- The US Navy again has two carrier strike groups that conduct operations with two carriers in the South China Sea.
- For the second time in two weeks, the strikes of carriers Nimitz and Ronald Reagan train together in the strategic waterway.
- The exercises, which the Navy says are unrelated to current events, take place in a week in which the United States and China have exchanged beards over the South China Sea.
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For the second time in two weeks, the U.S. Navy has two carrier strike groups that are conducting two carrier operations in the South China Sea, a waterway on which the United States and China have recently traded blows.
Over the weekend of July 4, two Navy aircraft carrier strike groups led by the USS Nimitz and the USS Ronald Reagan trained together in the South China Sea. The last time the Navy had two carriers operating together in the South China Sea was almost six years ago.
Carrier strike groups Nimitz and Ronald Reagan have come together again to continue operations at two high-end carriers, the Navy announced on Friday.
“Nimitz and Reagan Carrier Strike Groups operate in the South China Sea, where international law allows, to strengthen our commitment to a free and open Indo-Pacific, a rules-based international order, and to our allies and partners in the region, ”the commander of the Nimitz Carrier Strike Group, Rear Admiral Jim Kirk, said in a statement.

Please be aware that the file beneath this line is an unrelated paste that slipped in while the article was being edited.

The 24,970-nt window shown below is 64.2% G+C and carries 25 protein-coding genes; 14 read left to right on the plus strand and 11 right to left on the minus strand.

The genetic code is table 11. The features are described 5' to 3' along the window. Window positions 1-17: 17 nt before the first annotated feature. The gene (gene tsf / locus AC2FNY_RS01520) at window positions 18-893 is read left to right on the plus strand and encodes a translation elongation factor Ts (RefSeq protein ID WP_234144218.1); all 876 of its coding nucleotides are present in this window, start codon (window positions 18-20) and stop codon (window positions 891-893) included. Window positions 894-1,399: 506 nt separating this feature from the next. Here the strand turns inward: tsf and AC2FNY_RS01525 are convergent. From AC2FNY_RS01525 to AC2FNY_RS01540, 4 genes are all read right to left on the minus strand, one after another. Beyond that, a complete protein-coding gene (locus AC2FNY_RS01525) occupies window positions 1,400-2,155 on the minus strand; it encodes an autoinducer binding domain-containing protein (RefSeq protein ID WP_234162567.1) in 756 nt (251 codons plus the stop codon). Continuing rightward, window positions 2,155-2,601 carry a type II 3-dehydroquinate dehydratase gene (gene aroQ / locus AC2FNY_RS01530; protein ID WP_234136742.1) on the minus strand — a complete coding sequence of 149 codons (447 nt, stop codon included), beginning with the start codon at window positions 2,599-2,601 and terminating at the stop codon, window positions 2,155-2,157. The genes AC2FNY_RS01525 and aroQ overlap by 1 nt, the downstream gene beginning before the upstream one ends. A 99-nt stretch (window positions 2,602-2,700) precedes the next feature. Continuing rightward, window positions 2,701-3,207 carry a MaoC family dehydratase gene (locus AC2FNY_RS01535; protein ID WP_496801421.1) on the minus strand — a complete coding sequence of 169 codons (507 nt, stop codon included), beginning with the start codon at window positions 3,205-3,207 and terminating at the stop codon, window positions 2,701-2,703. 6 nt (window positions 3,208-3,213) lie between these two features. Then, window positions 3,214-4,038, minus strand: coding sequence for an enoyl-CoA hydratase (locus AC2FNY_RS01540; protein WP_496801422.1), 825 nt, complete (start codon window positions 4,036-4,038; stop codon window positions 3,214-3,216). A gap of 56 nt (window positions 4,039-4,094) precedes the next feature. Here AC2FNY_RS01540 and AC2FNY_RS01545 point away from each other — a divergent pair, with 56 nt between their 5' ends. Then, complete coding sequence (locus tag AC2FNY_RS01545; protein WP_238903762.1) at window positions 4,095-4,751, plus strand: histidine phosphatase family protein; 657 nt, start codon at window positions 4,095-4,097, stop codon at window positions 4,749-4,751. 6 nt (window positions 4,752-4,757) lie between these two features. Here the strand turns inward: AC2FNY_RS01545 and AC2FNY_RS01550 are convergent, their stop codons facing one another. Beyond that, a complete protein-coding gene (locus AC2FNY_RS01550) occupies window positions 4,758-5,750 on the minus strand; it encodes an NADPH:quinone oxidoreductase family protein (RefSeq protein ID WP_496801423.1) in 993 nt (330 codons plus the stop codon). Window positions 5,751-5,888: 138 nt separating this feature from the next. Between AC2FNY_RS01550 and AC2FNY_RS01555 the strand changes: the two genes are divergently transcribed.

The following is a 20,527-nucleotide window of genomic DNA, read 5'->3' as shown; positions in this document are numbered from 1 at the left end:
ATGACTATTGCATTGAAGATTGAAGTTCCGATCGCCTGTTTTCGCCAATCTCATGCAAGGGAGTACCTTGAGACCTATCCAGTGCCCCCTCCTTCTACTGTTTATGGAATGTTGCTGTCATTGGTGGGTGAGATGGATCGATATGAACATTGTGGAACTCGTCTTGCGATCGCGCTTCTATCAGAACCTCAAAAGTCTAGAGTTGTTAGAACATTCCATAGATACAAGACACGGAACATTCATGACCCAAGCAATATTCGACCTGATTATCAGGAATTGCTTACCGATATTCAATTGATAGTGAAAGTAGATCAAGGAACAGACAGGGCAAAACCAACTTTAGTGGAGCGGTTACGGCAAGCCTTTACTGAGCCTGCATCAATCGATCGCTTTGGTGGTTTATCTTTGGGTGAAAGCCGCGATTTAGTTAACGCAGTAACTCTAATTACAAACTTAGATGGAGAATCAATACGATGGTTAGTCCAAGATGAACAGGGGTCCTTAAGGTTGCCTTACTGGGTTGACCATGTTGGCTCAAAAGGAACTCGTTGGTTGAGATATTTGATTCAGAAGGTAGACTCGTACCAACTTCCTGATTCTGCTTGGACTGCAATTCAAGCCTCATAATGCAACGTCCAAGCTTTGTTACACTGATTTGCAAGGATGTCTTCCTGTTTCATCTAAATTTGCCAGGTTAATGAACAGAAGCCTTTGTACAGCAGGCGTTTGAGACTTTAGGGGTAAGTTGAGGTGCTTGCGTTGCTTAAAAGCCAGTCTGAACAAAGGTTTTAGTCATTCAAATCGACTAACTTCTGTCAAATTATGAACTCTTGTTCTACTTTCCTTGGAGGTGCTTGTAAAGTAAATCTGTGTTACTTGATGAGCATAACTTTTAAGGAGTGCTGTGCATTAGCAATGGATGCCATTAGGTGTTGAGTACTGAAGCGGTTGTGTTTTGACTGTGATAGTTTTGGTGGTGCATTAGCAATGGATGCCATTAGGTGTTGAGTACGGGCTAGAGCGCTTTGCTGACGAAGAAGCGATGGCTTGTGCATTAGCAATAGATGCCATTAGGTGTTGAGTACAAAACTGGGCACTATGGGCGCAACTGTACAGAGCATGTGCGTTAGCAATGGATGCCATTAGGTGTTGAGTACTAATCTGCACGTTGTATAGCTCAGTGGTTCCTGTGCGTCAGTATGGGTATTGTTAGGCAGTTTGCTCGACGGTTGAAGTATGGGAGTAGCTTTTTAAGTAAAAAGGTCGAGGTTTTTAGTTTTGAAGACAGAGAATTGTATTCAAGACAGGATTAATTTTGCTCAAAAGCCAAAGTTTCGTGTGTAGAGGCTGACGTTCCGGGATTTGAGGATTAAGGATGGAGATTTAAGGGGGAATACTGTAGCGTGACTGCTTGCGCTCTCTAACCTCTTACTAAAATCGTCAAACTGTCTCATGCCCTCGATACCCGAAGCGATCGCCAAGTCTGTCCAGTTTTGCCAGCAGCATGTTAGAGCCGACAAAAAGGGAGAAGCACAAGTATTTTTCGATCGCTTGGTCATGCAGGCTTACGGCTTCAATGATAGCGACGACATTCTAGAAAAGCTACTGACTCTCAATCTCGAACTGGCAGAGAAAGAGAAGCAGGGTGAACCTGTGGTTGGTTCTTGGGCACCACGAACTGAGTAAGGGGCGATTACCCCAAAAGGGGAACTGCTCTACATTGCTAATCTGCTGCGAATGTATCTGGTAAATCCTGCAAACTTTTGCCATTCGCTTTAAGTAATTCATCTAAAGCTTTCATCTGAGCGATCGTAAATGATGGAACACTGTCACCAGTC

The Navy noted that the carrier’s operations were not linked to current events, but the carrier’s activities occurred in particular at a time of heightened tension with China.
The Chinese foreign ministry accused the United States earlier this month of flexing its muscles to “undermine peace and stability in the South China Sea.” This week, the Department of Foreign Affairs criticized the United States for sending “large fleets of advanced military ships and planes to the South China Sea to flex muscles and cause unrest.”
On Tuesday, USS Ralph Johnson, one of the destroyers sailing with the Nimitz Carrier Strike Group, conducted a freedom of navigation operation in the disputed Spratly Islands, challenging certain navigation restrictions imposed by China and other requesting states.
Prior to the Navy’s freedom of navigation operation, at least the sixth of this year, Secretary of State Mike Pompeo released a statement on Monday announcing that the United States was aligning its policy on the South China Sea with a decision of the 2016 International Arbitration Tribunal and formally rejecting many Chinese claims to the disputed waterway.
“Beijing’s claims about offshore resources in most of the South China Sea are completely illegal, as is its campaign to intimidate them,” he said. “The predatory worldview of the PRC has no place in the 21st century. ”
The Chinese foreign ministry has called the US statement on the South China Sea “irresponsible.”
“It violates and distorts international law, deliberately incites territorial and maritime disputes and undermines regional peace and stability,” Foreign Ministry spokesman Zhao Lijian said on Tuesday.
The South China Sea, long a hot spot, has become a flash point again in recent months, the United States having intensified its military activities in response to “opportunistic activity in the PRC” to take advantage of the COVID crisis- 19 and “coerce” its neighbors and assert its illegal maritime claims in the South China Sea, “the Pentagon had previously said.
The global coronavirus crisis that started in China but has since spread to the United States due to domestic mismanagement has triggered an increase in US-China tensions, causing problems in bilateral relations.